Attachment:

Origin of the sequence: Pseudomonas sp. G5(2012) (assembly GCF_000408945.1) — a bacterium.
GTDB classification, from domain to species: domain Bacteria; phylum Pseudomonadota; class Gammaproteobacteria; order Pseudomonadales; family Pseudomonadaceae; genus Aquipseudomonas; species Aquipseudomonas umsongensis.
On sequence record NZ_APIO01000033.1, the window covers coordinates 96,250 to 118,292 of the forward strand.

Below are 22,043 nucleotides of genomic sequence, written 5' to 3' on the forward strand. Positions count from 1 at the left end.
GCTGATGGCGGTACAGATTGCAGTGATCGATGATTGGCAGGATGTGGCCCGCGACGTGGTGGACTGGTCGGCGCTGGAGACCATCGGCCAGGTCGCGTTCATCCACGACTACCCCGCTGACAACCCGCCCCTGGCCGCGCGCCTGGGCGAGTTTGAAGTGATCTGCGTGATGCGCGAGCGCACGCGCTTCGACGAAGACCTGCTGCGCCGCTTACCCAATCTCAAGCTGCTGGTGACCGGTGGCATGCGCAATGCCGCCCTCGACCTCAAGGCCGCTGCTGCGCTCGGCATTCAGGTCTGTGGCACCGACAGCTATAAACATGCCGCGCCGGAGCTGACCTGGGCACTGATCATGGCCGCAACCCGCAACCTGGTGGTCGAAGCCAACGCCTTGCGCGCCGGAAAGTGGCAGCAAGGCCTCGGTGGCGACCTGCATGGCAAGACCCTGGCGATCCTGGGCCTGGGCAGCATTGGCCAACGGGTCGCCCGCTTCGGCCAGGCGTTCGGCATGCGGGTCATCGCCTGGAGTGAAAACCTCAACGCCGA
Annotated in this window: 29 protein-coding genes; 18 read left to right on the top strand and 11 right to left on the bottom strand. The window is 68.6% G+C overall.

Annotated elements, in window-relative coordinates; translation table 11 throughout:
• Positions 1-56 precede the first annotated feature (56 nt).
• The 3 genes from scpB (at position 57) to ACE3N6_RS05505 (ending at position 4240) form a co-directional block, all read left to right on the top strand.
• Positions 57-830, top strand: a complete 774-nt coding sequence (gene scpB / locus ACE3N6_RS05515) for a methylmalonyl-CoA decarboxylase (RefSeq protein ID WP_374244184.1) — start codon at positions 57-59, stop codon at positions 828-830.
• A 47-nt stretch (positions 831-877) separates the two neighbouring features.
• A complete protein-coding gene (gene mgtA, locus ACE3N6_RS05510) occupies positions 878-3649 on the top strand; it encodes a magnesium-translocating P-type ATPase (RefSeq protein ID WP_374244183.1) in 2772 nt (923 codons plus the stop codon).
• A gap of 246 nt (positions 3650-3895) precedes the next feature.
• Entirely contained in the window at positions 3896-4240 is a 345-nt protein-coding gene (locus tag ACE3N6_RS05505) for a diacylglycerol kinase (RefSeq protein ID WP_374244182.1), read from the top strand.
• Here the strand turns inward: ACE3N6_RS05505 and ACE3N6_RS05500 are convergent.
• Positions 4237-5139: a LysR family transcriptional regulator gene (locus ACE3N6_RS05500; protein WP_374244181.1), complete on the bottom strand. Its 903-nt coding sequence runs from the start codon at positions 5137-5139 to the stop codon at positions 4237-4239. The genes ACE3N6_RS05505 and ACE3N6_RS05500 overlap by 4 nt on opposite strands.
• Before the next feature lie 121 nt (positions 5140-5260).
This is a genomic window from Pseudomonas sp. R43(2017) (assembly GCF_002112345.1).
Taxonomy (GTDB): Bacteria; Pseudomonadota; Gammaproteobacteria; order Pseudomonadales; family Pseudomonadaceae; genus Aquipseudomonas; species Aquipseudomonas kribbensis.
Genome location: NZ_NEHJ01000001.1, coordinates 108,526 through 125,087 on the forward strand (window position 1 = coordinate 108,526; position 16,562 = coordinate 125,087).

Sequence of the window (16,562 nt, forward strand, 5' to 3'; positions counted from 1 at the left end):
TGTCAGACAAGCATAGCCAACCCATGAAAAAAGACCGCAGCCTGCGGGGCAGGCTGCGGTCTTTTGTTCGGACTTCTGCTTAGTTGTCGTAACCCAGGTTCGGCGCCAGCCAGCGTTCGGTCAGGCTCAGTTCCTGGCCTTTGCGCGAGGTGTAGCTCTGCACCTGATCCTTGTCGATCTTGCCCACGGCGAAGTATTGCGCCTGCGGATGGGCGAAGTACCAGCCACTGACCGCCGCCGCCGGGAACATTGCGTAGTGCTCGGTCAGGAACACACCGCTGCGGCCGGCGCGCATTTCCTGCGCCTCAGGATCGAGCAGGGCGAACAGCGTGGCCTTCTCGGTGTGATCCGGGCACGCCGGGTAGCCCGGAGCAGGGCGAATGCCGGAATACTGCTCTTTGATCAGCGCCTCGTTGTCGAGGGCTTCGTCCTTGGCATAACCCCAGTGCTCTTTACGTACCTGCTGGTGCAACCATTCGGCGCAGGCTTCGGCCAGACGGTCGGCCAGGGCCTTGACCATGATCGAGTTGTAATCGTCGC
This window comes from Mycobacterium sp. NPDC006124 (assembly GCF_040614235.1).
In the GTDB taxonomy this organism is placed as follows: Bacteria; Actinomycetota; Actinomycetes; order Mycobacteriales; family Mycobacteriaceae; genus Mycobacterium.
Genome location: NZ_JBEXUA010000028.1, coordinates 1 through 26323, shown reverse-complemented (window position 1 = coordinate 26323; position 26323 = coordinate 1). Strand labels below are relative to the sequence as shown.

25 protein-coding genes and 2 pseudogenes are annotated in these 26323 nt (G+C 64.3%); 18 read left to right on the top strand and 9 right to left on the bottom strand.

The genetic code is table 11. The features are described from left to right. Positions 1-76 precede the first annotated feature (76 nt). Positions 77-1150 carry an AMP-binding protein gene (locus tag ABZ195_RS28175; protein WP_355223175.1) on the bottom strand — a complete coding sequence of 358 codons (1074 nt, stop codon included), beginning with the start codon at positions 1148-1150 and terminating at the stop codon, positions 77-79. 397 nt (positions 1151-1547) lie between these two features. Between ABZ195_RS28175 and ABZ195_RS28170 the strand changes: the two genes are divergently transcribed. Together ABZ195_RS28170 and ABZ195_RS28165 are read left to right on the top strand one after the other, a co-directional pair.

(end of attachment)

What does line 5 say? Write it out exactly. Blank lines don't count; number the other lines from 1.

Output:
GCTGATGGCGGTACAGATTGCAGTGATCGATGATTGGCAGGATGTGGCCCGCGACGTGGTGGACTGGTCGGCGCTGGAGACCATCGGCCAGGTCGCGTTCATCCACGACTACCCCGCTGACAACCCGCCCCTGGCCGCGCGCCTGGGCGAGTTTGAAGTGATCTGCGTGATGCGCGAGCGCACGCGCTTCGACGAAGACCTGCTGCGCCGCTTACCCAATCTCAAGCTGCTGGTGACCGGTGGCATGCGCAATGCCGCCCTCGACCTCAAGGCCGCTGCTGCGCTCGGCATTCAGGTCTGTGGCACCGACAGCTATAAACATGCCGCGCCGGAGCTGACCTGGGCACTGATCATGGCCGCAACCCGCAACCTGGTGGTCGAAGCCAACGCCTTGCGCGCCGGAAAGTGGCAGCAAGGCCTCGGTGGCGACCTGCATGGCAAGACCCTGGCGATCCTGGGCCTGGGCAGCATTGGCCAACGGGTCGCCCGCTTCGGCCAGGCGTTCGGCATGCGGGTCATCGCCTGGAGTGAAAACCTCAACGCCGA